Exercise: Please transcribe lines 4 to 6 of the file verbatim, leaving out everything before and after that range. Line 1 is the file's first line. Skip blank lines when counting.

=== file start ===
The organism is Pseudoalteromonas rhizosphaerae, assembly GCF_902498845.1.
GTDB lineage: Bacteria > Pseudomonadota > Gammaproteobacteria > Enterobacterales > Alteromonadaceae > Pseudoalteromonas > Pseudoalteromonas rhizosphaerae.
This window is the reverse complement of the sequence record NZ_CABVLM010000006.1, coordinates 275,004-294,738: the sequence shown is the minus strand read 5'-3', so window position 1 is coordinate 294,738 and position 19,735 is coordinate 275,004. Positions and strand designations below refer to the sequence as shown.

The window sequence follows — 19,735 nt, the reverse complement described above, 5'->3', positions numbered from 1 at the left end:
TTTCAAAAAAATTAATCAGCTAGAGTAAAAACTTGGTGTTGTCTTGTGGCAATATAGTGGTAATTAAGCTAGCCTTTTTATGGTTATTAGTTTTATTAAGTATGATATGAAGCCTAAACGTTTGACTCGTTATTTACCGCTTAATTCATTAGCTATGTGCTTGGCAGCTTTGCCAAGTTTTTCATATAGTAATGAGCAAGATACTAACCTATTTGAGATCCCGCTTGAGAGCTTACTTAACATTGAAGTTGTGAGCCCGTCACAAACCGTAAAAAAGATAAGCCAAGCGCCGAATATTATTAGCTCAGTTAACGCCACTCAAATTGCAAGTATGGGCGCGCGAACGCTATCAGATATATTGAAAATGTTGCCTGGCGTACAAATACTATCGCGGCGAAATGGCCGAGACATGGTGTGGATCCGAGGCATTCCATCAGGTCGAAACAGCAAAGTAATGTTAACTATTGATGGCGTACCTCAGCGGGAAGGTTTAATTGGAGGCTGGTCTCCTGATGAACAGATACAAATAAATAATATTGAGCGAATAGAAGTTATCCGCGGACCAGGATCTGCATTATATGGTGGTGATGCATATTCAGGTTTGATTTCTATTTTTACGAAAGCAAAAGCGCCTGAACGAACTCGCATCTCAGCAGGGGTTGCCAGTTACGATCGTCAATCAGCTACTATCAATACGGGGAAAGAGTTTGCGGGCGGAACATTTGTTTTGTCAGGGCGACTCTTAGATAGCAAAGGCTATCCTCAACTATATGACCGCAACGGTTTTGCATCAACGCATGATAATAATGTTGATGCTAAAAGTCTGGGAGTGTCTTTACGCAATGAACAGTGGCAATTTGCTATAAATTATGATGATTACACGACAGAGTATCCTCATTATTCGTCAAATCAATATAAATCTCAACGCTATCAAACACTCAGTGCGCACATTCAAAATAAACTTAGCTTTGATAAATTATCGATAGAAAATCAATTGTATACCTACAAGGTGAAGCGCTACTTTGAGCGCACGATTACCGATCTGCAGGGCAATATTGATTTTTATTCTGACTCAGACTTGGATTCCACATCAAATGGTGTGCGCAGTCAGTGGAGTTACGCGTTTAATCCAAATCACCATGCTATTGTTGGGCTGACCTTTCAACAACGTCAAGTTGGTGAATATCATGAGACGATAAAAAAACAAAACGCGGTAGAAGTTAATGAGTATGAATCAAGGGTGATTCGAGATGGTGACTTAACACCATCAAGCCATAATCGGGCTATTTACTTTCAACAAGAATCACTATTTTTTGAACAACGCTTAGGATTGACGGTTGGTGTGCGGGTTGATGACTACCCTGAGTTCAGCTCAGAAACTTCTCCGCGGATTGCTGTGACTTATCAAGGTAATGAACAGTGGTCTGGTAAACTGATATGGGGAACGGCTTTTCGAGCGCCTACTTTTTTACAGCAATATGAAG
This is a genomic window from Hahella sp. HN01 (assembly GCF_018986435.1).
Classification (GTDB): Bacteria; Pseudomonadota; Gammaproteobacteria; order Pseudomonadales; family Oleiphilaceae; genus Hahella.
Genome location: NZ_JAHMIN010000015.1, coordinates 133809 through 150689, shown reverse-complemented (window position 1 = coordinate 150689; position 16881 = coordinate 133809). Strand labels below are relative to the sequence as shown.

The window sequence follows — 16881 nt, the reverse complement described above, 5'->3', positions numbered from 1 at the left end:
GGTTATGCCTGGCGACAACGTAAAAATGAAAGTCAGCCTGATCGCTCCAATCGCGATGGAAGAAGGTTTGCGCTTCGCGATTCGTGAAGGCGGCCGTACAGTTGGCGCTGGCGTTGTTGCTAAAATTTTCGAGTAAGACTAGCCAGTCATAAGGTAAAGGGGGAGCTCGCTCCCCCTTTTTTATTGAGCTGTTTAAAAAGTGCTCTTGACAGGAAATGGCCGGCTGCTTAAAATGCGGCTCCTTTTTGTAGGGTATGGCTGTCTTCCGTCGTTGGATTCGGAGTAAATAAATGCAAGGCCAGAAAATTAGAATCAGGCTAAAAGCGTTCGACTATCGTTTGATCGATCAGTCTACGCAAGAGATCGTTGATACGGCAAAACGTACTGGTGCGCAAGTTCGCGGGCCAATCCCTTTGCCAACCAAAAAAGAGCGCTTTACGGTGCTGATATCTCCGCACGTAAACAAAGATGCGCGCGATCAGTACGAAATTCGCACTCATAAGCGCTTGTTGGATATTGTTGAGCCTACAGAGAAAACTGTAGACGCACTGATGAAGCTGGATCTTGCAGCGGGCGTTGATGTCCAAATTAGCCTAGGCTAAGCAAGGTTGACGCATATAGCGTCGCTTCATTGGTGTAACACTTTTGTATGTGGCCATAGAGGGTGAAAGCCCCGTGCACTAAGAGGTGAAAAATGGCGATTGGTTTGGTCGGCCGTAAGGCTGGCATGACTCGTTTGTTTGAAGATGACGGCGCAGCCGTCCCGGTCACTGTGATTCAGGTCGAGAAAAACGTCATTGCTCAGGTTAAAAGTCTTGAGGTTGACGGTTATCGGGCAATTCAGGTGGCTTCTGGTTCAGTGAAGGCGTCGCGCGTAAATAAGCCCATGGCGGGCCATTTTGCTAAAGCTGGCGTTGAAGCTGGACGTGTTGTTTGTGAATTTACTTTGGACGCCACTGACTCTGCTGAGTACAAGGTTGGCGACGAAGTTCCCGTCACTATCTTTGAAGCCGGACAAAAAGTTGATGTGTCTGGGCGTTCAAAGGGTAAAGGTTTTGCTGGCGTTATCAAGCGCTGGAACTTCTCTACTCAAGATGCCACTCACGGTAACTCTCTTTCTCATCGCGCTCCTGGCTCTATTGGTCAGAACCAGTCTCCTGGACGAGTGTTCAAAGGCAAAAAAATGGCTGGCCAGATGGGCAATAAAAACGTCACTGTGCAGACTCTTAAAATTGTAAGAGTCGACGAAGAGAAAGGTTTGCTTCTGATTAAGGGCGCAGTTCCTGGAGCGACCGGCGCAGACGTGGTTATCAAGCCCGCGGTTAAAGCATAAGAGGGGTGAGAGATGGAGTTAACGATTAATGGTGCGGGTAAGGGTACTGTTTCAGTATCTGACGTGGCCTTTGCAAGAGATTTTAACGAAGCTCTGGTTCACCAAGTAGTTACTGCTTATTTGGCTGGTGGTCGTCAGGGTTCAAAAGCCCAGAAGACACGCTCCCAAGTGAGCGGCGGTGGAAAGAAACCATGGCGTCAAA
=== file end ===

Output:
The window sequence follows — 19,735 nt, the reverse complement described above, 5'->3', positions numbered from 1 at the left end:
TTTCAAAAAAATTAATCAGCTAGAGTAAAAACTTGGTGTTGTCTTGTGGCAATATAGTGGTAATTAAGCTAGCCTTTTTATGGTTATTAGTTTTATTAAGTATGATATGAAGCCTAAACGTTTGACTCGTTATTTACCGCTTAATTCATTAGCTATGTGCTTGGCAGCTTTGCCAAGTTTTTCATATAGTAATGAGCAAGATACTAACCTATTTGAGATCCCGCTTGAGAGCTTACTTAACATTGAAGTTGTGAGCCCGTCACAAACCGTAAAAAAGATAAGCCAAGCGCCGAATATTATTAGCTCAGTTAACGCCACTCAAATTGCAAGTATGGGCGCGCGAACGCTATCAGATATATTGAAAATGTTGCCTGGCGTACAAATACTATCGCGGCGAAATGGCCGAGACATGGTGTGGATCCGAGGCATTCCATCAGGTCGAAACAGCAAAGTAATGTTAACTATTGATGGCGTACCTCAGCGGGAAGGTTTAATTGGAGGCTGGTCTCCTGATGAACAGATACAAATAAATAATATTGAGCGAATAGAAGTTATCCGCGGACCAGGATCTGCATTATATGGTGGTGATGCATATTCAGGTTTGATTTCTATTTTTACGAAAGCAAAAGCGCCTGAACGAACTCGCATCTCAGCAGGGGTTGCCAGTTACGATCGTCAATCAGCTACTATCAATACGGGGAAAGAGTTTGCGGGCGGAACATTTGTTTTGTCAGGGCGACTCTTAGATAGCAAAGGCTATCCTCAACTATATGACCGCAACGGTTTTGCATCAACGCATGATAATAATGTTGATGCTAAAAGTCTGGGAGTGTCTTTACGCAATGAACAGTGGCAATTTGCTATAAATTATGATGATTACACGACAGAGTATCCTCATTATTCGTCAAATCAATATAAATCTCAACGCTATCAAACACTCAGTGCGCACATTCAAAATAAACTTAGCTTTGATAAATTATCGATAGAAAATCAATTGTATACCTACAAGGTGAAGCGCTACTTTGAGCGCACGATTACCGATCTGCAGGGCAATATTGATTTTTATTCTGACTCAGACTTGGATTCCACATCAAATGGTGTGCGCAGTCAGTGGAGTTACGCGTTTAATCCAAATCACCATGCTATTGTTGGGCTGACCTTTCAACAACGTCAAGTTGGTGAATATCATGAGACGATAAAAAAACAAAACGCGGTAGAAGTTAATGAGTATGAATCAAGGGTGATTCGAGATGGTGACTTAACACCATCAAGCCATAATCGGGCTATTTACTTTCAACAAGAATCACTATTTTTTGAACAACGCTTAGGATTGACGGTTGGTGTGCGGGTTGATGACTACCCTGAGTTCAGCTCAGAAACTTCTCCGCGGATTGCTGTGACTTATCAAGGTAATGAACAGTGGTCTGGTAAACTGATATGGGGAACGGCTTTTCGAGCGCCTACTTTTTTACAGCAATATGAAG
This is a genomic window from Hahella sp. HN01 (assembly GCF_018986435.1).